Thursday, June 28, 2007
Another tried-and-true Grad Club summer drink.
1 bottle dry red wine (don’t use plonk you wouldn’t normally drink)
4 shots Grand Marnier or any other orange liqueur like Triple Sec or Cointreau
2 oranges, segmented
1 lemon, segmented
1 lime, segmented
1 Cup juice or pop (apple, pineapple or orange juice, or a clear pop like 7-Up, ginger ale or Sprite)
A couple spoonfuls of sugar (optional - taste test before you drink)
Mix everything together in a jug and let sit for at least 24 hours, although you can let it sit for days if you can resist it! At the Grad Club we used to leave it for up to 5 days. Play around to see what combos you like best.
Sunday, June 24, 2007
My favourite summer cocktail is the mojito. I used to make them at the Grad Club when I was a bartender. The ingredients were a scoop of ice, a shot of white rum, the juice of half a lime, a handful of mint leaves and a spoonful of sugar. We would blitz the whole lot together in a blender then pour it slushy-style into an icing-sugar rimmed martini glass. It was really perfect!
Tonight S and I made our own version, and instead of straight sugar I made a cardamom-infused simple syrup.
Cardamom-infused simple syrup
1 cup boiling water
3/4 cup sugar
sprinkle of ground cardamom
Combine ingredients and stir until sugar has dissolved. Tonight I let it cool on the stove top and then used it, but ideally it should be cooled in the fridge.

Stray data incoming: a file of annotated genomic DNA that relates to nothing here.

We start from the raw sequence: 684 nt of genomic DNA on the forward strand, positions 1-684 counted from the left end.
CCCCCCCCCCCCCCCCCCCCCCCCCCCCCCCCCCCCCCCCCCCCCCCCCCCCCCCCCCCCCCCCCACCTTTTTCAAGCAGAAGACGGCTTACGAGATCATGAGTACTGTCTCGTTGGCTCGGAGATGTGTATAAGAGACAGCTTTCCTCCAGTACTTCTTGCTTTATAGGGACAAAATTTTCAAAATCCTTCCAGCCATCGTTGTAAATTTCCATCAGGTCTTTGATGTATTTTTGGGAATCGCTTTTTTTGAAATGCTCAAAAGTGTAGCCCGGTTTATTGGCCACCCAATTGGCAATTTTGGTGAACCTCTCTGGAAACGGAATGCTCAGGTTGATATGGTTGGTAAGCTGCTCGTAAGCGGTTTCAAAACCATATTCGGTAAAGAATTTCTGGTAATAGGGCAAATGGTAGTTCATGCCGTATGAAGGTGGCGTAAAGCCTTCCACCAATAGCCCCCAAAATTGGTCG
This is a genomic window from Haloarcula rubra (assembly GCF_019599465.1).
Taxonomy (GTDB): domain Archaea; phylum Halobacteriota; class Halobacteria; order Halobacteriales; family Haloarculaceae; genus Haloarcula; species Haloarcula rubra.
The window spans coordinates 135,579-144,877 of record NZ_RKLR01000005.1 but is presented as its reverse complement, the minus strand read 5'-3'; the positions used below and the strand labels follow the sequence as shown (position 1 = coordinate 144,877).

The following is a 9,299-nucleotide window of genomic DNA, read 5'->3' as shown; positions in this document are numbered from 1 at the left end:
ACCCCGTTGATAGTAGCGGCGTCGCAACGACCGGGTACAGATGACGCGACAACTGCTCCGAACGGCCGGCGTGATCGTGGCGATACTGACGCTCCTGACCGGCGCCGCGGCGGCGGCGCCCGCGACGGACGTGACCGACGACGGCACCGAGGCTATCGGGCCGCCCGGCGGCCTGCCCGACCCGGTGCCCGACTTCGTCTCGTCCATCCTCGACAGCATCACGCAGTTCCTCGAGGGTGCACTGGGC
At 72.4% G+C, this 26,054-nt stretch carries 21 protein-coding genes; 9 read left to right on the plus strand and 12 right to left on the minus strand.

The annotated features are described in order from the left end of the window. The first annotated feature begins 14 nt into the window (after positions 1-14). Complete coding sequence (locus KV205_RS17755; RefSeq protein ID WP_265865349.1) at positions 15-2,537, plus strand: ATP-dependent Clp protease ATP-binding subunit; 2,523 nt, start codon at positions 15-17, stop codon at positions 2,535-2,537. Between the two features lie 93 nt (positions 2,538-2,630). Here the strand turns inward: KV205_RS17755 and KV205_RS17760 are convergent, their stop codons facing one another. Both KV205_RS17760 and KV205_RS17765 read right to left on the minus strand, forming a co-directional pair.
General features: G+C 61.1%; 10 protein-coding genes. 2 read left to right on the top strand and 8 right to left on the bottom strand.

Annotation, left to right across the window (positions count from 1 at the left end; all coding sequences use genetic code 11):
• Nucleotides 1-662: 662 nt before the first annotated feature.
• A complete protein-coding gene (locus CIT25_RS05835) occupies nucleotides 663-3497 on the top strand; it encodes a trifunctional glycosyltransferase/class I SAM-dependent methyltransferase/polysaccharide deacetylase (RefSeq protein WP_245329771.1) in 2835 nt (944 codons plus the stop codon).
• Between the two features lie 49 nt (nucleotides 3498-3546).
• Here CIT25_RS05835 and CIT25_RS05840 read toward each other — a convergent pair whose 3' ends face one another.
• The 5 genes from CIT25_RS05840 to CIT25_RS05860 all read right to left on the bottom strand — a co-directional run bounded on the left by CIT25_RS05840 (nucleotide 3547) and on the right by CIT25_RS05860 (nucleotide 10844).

1 shot (or however much you fancy) white rum
7-8 torn mint leaves
4 tsp cardamom simple syrup OR 2 tsp sugar
juice of one lime
Combine everything and top up with club soda.
I think you could add more cardamom syrup than 4 tsp, as we taste tested both versions and didn't taste much a difference. I haven't yet figured out how to get the mint leaves to stay at the bottom of the glass. Maybe I should just keep them on the stalk and just submerge that. Does anyone know?
Wednesday, June 20, 2007
Salt on Flickr by beFOODled.
I read the other day that the word salt has its roots in Ancient Rome. Roman soldiers were sometimes paid in salt, hence the word salary, from the Roman salaria. The word salt is also derived from this term. Salt was one of the hot commodities of the ancient world because it was used as a preservative, and in those days food often travelled for a long long time over large distances. It's difficult to imagine being paid a mere seasoning for all my hard work. As much as I love the stuff, let's face it: salt is cheap and omnipresent, as demonstrated by people like me who spill it without a second thought. But if the Ancient Romans could see us tossing it around liberally as we do today, I wonder what they would think...